What are the Differences Between VS1 and VVS1 Diamonds?

VS1 and VVS1 diamonds may look identical to the naked eye, but there are several key differences you should know if you’re considering one for your ring.

We’ll discuss three differences in detail below.

1. VS1 Diamonds Often Have More Inclusions

At the top of the clarity scale, flawless diamonds have no inclusions visible at 10x magnification, while ones graded “included” have obvious flaws that don’t require magnification to appear.

Both VS1 and VVS1 fall on the upper end of the clarity scale but neither reaches perfection.

VS1 diamonds often have a higher number of inclusions compared to ones with a VVS1 grade. This refers to both the total number of flaws and the various types.

For example, a VS1 diamond could have the following inclusions:

  • Bruise
  • Twinning wisp
  • Cavity
  • Etch channel
  • Pinpoint

VS1 Diamond

As a comparison, a VVS1 diamond may only have a twinning wisp and an etch channel.

But the number of inclusions isn’t the only factor taken into account. It also isn’t referring to an exact number.

You may find exceptions where a VS1 diamond has a singular, impactful inclusion, and a VVS1 diamond has multiple clarity characteristics. 

This is a rare occurrence that would speak to the extent those inclusions affect its overall appearance and light performance.

2. VVS1 Inclusions Have Less Impact

Even if VVS1 and VS1 clarity diamonds have the same number and type of inclusions, VVS1 inclusions have less impact on durability, brilliance, and appearance.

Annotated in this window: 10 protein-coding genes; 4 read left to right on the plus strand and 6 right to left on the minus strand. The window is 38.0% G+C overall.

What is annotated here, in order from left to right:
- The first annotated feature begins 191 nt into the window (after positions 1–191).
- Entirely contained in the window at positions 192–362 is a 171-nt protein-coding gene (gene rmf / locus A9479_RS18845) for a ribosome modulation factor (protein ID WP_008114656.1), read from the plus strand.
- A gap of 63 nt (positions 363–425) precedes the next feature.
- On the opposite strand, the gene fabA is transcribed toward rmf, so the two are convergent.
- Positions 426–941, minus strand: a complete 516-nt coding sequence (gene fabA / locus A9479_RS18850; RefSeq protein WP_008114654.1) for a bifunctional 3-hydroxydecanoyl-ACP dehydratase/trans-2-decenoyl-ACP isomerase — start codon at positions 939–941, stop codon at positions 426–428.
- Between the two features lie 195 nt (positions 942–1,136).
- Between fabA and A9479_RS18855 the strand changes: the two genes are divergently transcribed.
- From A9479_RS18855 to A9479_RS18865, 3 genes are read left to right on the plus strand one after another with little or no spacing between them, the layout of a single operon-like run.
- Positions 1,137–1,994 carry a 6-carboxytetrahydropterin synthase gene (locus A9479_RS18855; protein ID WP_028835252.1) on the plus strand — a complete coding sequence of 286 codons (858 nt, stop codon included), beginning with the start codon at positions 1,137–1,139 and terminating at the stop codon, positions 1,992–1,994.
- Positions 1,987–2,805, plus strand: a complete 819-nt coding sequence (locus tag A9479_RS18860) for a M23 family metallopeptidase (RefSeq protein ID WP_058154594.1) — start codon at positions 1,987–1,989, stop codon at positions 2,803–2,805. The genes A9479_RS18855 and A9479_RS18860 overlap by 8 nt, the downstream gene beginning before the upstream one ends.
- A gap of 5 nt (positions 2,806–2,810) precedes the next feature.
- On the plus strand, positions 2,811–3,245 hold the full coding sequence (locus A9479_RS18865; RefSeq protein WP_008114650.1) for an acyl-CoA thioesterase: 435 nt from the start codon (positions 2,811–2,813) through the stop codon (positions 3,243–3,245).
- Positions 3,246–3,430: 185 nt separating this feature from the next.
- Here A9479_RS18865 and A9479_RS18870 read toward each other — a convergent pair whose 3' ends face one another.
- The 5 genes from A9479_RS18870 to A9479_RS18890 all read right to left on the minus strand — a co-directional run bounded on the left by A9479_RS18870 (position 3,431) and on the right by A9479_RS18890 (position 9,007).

In terms of durability, inclusions have the potential to cause a diamond to chip. Feathers are a top offender because they represent a fracture in the diamond’s structure.

Blemishes indicate a weaker point in the diamond, especially if it’s near an area that’s already fragile, such as an extremely thin girdle.

Diamond Girdle

If it’s dropped or hit in this area, it’s more likely to break. It’s why buyers often cover these vulnerable areas with a setting like a bezel style.

Bezel Setting to Cover Inclusion

You shouldn’t be concerned about the durability of a VS1 diamond, but the inclusions do weaken the diamond more compared to a VVS1 diamond.

Inclusions also diminish a diamond’s brilliance because they prevent light from properly entering and exiting facets. 

When light hits an inclusion, it has the potential to distort the way it travels through the diamond.

That light won’t return to the viewer in the same way as when it travels freely.

A feather in a VS1 diamond may lessen its brilliance, but the quality that most impacts this trait isn’t clarity. Instead, brilliance is most affected by its cut.

If you’re focused on brilliance, don’t pay too much attention to VS1 versus VVS1 diamond clarity. Finding a diamond with an excellent cut, like this lab-created diamond from Clean Origin.

VS1 Diamond with Very Good Cut

Inclusions also affect the appearance of a diamond because they’re sometimes visible to the naked eye. In fact, when it comes to clarity, its effect on appearance is paramount. 

You may notice internal graining, a dark crystal, or a cloud that makes the diamond look hazy.

For VS1 and VVS1 clarity diamonds, this isn’t an issue because the inclusions are often too small to see with the naked eye.

3. VVS1 Diamonds Sell for a Higher Price

All else being equal, you’ll pay more for a VVS1 diamond compared to a VS1 diamond because its inclusions have less of an impact.

The price of a diamond increases with each grade higher along the clarity scale, and that’s true of other qualities such as color, carat weight, and cut.